This Foster Mom Is Going Viral After Sharing The Routine For Her First Day With New Placements, And It's So Sweet

    "These kids aren't trash... But they are told to put their clothes and sentimental items in trash bags when they move foster homes. That's just unacceptable to me."

    This is Brittany Burcham, a foster mom in Birmingham, Alabama who houses teenage girls placed in protective state custody. Children in need of emergency placements like these are often scared and confused, which is why Brittany's welcome package is both inspiring for aspiring foster parents and going viral for its extra human touch.

    Brittany smiling at the camera

    In a video viewed over 3.1 million times, Brittany shared what the first night with a new emergency placement looks like in her house:

    When speaking to BuzzFeed about each step she takes to make teens in her care feel welcome, Brittany shared the importance of offering them anything they may have forgotten when packing for their sudden arrival.

    "I learned what's needed in my welcome basket over time," she said. "When a kid is given a trash bag and told to pack their items [in] 10 minutes, most of them do NOT think about deodorant or a toothbrush. They're grabbing clothes, sentimental items, and their makeup. So...I have a foster closet stocked with [necessities], plus other [items] that I don't include in every basket but have available, like razors, underwear, socks, and hair products for my African American girls."

    Having noticed all the children arriving with garbage bags full of their belongings, the 35-year-old also began gifting each teen with a duffel bag. "These kids aren't trash," she said. "Their clothes and sentimental items aren't trash. But we tell them to put them in trash bags when they move foster homes. That's just unacceptable to me. So, if a kid comes with trash bags, they leave with a nice big duffel bag that gives them the dignity they deserve."

    To break the ice, Brittany will take her foster child to a local Shake Shack, which gets them out of the house and into a neutral location. "There are other people and it's not just me staring at them and talking to them," Brittany reasoned. "We can eat and casually talk under twinkle lights on the patio, and it helps them relax and open up."

    To say that Brittany's video received a warm reception is an understatement. Her comment section is flooded with many offering her warm wishes and former foster care children who wish they had been in the care of someone like her.

    Foster kid here also NEVER had even close to this kind of experience. Thank you for being an awesome foster parent. It's such a scary moment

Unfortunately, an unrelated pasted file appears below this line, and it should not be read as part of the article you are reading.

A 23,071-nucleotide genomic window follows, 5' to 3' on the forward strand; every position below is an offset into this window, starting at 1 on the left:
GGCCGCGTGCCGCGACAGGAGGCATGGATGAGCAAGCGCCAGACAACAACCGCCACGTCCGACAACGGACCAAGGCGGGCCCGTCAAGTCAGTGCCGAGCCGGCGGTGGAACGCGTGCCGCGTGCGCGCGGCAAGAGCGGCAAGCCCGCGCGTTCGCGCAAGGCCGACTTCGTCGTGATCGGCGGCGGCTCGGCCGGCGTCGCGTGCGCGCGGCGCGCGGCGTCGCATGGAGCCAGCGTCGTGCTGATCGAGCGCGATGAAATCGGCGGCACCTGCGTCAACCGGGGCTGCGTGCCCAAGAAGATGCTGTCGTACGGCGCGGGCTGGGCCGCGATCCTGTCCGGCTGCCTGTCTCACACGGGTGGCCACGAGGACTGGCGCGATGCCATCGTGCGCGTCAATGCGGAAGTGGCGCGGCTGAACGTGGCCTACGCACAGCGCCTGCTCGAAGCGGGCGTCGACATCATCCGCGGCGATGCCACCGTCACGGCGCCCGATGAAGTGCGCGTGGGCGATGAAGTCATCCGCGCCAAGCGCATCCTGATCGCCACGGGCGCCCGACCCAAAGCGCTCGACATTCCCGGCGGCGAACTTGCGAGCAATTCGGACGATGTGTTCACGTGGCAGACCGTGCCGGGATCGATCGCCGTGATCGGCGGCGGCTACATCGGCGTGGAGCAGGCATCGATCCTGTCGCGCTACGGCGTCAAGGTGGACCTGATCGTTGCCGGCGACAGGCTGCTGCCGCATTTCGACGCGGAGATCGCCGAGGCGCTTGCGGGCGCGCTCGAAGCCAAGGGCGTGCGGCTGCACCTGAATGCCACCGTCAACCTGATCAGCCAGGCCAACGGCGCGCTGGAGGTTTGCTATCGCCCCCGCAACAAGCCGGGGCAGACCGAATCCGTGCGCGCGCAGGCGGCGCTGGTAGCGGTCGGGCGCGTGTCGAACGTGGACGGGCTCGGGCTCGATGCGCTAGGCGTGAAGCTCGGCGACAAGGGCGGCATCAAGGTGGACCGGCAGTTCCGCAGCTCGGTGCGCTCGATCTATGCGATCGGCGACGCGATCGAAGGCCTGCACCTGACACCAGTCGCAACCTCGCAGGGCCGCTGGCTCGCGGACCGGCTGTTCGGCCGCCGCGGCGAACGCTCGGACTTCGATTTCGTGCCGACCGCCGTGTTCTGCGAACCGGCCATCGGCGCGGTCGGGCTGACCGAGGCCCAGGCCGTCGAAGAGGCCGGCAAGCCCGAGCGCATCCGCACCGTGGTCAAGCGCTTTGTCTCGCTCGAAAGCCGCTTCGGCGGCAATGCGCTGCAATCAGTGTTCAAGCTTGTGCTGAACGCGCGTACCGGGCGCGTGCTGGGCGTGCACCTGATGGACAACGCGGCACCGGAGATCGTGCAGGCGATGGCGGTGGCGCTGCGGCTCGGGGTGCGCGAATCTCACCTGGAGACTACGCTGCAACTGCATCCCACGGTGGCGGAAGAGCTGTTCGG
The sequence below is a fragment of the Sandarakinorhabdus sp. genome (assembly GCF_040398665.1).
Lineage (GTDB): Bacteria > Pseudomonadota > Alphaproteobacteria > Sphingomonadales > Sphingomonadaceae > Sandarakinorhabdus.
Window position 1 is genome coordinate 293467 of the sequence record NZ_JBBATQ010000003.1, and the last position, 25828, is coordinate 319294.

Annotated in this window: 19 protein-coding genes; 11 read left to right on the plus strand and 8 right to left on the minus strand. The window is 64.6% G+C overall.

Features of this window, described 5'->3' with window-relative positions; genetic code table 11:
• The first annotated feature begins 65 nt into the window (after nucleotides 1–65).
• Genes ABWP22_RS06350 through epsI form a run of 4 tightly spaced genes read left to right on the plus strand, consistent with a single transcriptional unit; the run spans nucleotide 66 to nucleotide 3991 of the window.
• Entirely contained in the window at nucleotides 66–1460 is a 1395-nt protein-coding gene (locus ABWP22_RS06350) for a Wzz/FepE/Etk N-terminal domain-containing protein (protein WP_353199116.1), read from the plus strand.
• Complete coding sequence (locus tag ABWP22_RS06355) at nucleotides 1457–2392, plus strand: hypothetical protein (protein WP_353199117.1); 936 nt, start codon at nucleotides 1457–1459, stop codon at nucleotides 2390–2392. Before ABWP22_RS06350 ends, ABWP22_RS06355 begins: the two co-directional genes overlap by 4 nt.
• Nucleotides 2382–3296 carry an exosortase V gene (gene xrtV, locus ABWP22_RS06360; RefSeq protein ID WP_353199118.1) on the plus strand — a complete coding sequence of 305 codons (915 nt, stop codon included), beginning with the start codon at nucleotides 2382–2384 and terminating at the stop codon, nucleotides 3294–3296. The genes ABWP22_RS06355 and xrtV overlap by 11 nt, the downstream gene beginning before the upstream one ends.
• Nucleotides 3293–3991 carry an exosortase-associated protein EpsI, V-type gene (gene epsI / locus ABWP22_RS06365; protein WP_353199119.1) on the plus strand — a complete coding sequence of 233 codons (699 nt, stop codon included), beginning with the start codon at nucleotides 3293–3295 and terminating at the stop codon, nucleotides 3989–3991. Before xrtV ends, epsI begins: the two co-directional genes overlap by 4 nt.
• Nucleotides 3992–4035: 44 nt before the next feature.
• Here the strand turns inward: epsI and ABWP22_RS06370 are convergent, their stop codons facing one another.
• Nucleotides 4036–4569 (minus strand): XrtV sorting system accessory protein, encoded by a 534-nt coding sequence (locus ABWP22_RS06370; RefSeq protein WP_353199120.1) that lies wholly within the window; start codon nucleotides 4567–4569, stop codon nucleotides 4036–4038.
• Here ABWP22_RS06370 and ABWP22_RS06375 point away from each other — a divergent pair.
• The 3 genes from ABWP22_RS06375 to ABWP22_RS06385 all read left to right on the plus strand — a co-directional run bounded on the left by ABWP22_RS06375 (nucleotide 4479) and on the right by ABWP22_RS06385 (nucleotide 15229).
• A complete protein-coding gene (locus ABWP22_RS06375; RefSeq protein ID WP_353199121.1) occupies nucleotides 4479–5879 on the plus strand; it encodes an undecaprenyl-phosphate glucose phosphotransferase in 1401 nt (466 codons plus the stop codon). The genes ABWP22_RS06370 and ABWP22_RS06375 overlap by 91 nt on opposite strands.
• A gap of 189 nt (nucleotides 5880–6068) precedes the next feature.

I was a kid in the foster "care system" and it was a nightmare, I'm glad to see people like yourself actually being there for the kids
    bruh I would have cried if I got fuzzy socks and blanket on my first night why didn't I get someone like u

    Though she seems like a pro, Brittany is a relatively new foster parent. Her first placement came in October 2019, and she recalls being absolutely terrified. "I was so nervous that I wouldn't know what to do," she said. "My first placement was a 13-year-old girl who was being removed from an abusive home. I helped her feel comfortable and the next day ended up being Halloween, so I was at Target at 8 a.m. grabbing a onesie unicorn pajama and some glitter for her 'costume.'"

    Brittany holding a mug that says "Foster mom est. 2019

    In hindsight, Brittany recognizes "that the kid is just as nervous as you. And you're going to do something weird or wrong, but in the end, if you lead with love, the kid will feel that."

    Brittany holding a cat

    Her TikTok page, which is dedicated to life as a foster mom, has encouraged others to pursue this form of childcare as well.

    "The first step to becoming a foster parent is to contact your local child services office and attend an info session," Brittany suggested for those interested. "If you aren't quite ready to be a foster parent, you can still get involved. Become a Court Appointed Special Advocate or mentor through Big Brothers/Big Sisters. If you're a photographer, you can take photos for your state's Heart Gallery, or financially support organizations like Comfort Cases, who is doing great work by eliminating trash bags for kids in foster care, and support your local foster families."

    "These kids are wards of the state, so they are all our kids," Brittany said. "We owe them love, care, and safety."

    If you want to keep up with Brittany's foster mom journey, you can follow her on TikTok.